Things to know as a first-time homebuyer

first-time homebuyer tips

Buying a new home as a first-time homebuyer is an exciting chapter in anyone’s life, whether you’re buying on your own or buying your first home together as a newly married couple. But it can also be a challenging experience, from understanding all the steps that come with it to the competition you might face when making offers on houses. So, to get you off on the right foot, we have a few tips we think will be useful insights for first-time homebuyers (and maybe a handy refresher for the pros).

Understanding the full scope of the costs of buying a house

The first big tip we can offer may be an obvious one, but it’s still important—start saving as soon as you can. This should come as no surprise, but purchasing a home is usually the single largest purchase you’ll make in your lifetime. But don’t let that intimidate you–all it means is the sooner you can start saving for a down payment, the better!

While some people are wealthy enough to do an all-cash offer, most can’t afford to buy a house in one singular purchase. It’s much more common (and usually more financially savvy) to finance a home purchase and take out a mortgage loan, which is usually comprised of several parts. The most common aspects to understand are:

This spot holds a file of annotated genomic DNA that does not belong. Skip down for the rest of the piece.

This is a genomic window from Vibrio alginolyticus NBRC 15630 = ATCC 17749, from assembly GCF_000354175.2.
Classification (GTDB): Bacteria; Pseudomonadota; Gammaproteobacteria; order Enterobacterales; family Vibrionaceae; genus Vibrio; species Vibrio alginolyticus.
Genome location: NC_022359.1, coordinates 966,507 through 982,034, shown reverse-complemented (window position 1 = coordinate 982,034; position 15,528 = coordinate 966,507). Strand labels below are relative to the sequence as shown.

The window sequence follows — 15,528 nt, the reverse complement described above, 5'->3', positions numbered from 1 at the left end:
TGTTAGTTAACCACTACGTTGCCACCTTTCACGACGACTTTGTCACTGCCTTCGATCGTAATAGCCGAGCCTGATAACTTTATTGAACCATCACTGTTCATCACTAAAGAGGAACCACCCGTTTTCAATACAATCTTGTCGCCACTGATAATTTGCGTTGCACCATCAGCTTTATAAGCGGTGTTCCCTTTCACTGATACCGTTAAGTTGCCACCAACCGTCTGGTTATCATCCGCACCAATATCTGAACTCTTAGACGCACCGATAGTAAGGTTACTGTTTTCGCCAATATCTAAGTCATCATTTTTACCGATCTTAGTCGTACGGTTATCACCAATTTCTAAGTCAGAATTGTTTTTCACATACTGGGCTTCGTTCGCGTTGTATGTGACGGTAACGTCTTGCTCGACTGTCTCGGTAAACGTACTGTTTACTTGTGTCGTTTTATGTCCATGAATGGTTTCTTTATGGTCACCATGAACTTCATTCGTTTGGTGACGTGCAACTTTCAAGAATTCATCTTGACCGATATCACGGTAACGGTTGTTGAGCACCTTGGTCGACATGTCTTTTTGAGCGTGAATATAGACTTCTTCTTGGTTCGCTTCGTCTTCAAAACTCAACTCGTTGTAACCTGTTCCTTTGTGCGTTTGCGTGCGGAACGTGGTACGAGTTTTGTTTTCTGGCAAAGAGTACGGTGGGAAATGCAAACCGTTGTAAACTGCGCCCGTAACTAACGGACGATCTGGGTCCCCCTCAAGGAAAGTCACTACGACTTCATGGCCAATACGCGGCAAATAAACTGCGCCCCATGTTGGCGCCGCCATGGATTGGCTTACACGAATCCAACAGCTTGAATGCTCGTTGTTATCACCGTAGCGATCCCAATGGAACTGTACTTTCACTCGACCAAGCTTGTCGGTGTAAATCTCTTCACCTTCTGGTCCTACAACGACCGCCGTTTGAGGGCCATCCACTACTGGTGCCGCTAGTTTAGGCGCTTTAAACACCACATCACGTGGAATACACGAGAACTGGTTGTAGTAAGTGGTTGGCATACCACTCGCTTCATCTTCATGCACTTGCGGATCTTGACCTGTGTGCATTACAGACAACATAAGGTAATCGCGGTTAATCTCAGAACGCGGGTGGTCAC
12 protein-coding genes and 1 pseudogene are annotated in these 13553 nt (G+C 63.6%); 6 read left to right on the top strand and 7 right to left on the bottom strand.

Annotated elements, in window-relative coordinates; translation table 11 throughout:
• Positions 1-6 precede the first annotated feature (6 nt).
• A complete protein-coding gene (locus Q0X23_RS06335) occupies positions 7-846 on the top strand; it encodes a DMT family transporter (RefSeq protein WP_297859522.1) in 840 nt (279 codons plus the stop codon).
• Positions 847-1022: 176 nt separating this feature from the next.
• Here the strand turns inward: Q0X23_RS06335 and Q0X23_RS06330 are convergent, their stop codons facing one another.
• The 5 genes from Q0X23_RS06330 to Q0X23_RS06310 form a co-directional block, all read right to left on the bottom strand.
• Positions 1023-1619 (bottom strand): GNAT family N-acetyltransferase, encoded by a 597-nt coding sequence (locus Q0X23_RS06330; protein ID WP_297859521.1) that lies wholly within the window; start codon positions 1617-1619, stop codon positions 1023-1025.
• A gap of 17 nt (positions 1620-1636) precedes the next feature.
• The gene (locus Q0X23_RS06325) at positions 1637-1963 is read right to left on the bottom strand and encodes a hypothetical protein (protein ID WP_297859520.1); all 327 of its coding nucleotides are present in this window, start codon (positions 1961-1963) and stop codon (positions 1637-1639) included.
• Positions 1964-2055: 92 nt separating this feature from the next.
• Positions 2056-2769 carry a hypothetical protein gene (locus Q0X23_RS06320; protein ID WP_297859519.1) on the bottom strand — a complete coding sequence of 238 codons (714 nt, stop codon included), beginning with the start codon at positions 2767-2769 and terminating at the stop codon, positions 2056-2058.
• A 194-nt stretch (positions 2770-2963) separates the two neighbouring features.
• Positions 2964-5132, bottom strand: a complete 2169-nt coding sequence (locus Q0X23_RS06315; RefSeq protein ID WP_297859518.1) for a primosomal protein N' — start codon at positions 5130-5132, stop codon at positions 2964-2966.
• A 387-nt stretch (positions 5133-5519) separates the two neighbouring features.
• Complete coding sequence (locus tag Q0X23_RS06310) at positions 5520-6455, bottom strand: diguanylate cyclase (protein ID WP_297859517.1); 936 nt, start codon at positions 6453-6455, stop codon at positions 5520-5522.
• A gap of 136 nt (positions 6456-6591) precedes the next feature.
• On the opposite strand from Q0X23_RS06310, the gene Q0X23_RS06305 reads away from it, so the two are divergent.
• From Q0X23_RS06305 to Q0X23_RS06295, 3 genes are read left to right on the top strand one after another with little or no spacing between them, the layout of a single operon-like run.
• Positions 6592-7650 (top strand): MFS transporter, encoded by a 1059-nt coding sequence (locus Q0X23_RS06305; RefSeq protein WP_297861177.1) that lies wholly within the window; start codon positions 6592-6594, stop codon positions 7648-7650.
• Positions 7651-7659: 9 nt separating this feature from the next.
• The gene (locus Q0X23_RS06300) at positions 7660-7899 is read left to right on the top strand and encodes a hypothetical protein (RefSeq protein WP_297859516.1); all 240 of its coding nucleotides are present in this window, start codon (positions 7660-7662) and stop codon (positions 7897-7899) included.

Your down payment

Down payments are the amount of money you pay to secure the amount you’re borrowing for your home loan. The more money you are able to pay upfront, the smaller your monthly mortgage payments will be. Why? Let’s say the house you want to buy costs $300,000. If you were to buy a house without a down payment, you’d be asking the bank to lend you the full amount, which would mean  a higher monthly payment of about $1,839 (after insurance, taxes, etc.) and more interest payments over the life of the loan. When you pay a down payment, you’re actually asking the bank to lend less than $300,000, because you’ve already paid part of the home’s price up front.

However, you can’t not pay a down payment (unless you’re buying in all cash, you lucky devil). Banks will require you to put at least a 3% down payment to qualify for their loans. With a 3% down payment in our situation ($9,000), your monthly payments drop to closer to $1,797. A 10% down payment ($30,000) drops it to about $1,699, and so on. Check out this chart from ValuePenguin with a few more variations:

ValuePenguin mortgage down payment chart
photo credit: ValuePenguin.com

Private mortgage insurance (PMI) if you’re doing a down payment of less than 20%